Another marijuana-based drug, Nabiximole (Sativex), is available in Canada and several European countries to treat spasticity and nerve pain in patients with multiple sclerosis.
Medical cannabis is hardly a new therapeutic agent. It was widely used as a patent drug in the United States in the 19th and early 20th centuries and listed in the United States Pharmacopoeia until the passage of the Marijuana Tax Act in 1937 made it illegal.
Then a 1970 federal act made it a Schedule 1 substance that severely restricted access to marijuana for legitimate research. To make matters worse, plants like marijuana contain hundreds of active chemicals, the amounts of which can vary widely from batch to batch. Unless researchers can study purified substances in known quantities, conclusions about benefits and risks are highly unreliable.
As in Dr. Finn’s book, here are some expert conclusions about the role of medical marijuana in their respective fields:
People who use marijuana for pain relief do not reduce their dependence on opioids. In fact, Dr. Finn: “Narcotics patients who also use marijuana for pain say their pain level is still 10 on a scale of 1 to 10.” The authors of the chapter on pain, Dr. Peter R. Wilson, pain specialist at the Mayo Clinic in Rochester, Minnesota, and Dr. Sanjog Pangarkar of the Greater Los Angeles, VA Health Service concluded, “Cannabis itself does not produce analgesia and, paradoxically, it could interfere with opioid analgesia. “A 2019 study of 450 adults in the Journal of Addiction Medicine found that medical marijuana not only did not relieve pain for patients, it also increased the risk of anxiety, depression, and substance abuse.
Dr. Allen C. Bowling, a neurologist at the NeuroHealth Institute in Englewood, Colorado, noted that while marijuana has been extensively studied as a treatment for multiple sclerosis, the results of randomized clinical trials have been inconsistent. The studies overall showed some but limited effectiveness, and in one of the largest and longest studies, the placebo performed better in treating spasticity, pain, and bladder dysfunction, wrote Dr. Bowling. Most of the studies used pharmaceutical grade cannabis that is not available in pharmacies.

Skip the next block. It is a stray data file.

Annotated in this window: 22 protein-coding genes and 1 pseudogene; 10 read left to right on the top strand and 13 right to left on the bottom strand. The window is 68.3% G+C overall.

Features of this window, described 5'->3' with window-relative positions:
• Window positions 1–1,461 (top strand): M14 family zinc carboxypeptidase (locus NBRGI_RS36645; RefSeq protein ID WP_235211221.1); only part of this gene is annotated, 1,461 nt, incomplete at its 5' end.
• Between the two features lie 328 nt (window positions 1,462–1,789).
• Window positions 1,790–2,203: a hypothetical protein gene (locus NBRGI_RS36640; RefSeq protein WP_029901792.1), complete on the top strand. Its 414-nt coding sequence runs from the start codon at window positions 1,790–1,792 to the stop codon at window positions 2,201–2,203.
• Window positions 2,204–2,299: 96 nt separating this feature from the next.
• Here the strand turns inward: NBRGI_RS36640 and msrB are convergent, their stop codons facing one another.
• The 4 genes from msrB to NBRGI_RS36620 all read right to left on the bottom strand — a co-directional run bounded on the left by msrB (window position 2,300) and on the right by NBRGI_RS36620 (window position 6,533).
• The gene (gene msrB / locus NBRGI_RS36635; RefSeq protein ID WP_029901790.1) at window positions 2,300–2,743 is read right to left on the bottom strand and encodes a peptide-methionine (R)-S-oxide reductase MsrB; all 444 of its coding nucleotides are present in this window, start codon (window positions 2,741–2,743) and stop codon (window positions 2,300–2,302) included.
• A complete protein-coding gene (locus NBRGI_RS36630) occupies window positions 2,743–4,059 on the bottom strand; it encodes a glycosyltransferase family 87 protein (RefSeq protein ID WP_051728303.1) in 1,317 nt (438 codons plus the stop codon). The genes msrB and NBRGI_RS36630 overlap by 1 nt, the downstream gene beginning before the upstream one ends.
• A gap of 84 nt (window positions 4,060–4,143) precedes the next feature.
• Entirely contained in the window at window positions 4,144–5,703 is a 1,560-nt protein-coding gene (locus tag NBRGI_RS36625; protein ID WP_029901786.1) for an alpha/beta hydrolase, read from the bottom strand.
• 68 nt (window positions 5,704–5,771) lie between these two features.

The study, which suggests that marijuana could reduce the risk of glaucoma, dates back to 1970. In fact, THC does lower the harmful pressure in the eye, but as Dr. Finny T. John and Jean R. Hausheer, ophthalmologists at the University of Oklahoma Health Sciences Center, wrote, “To achieve therapeutic levels of marijuana in the bloodstream for treating glaucoma, a person would have to smoke approximately six to eight times a day. At that point, the person would likely be physically and mentally incapable of performing tasks that require attention and focus, such as: B. Working and driving. The major medical eye care companies have thumbs down on marijuana as a treatment for glaucoma.
Allison Karst, a psychiatric pharmacy specialist at VA Tennessee Valley Health System who researched the benefits and risks of medical marijuana, concluded that marijuana can have “negative effects on mental health and neurological function,” including deterioration the symptoms of PTSD and bipolar disorder.
Dr. Karst also cited a study that showed that only 17 percent of edible cannabis products were accurately labeled. In an email, she wrote that the lack of regulation “creates difficulties in extrapolating available evidence to different products in the consumer market due to differences in chemical composition and purity”. She cautioned the public not to weigh “both potential benefits and risks,” which I would add a caveat to – buyers beware.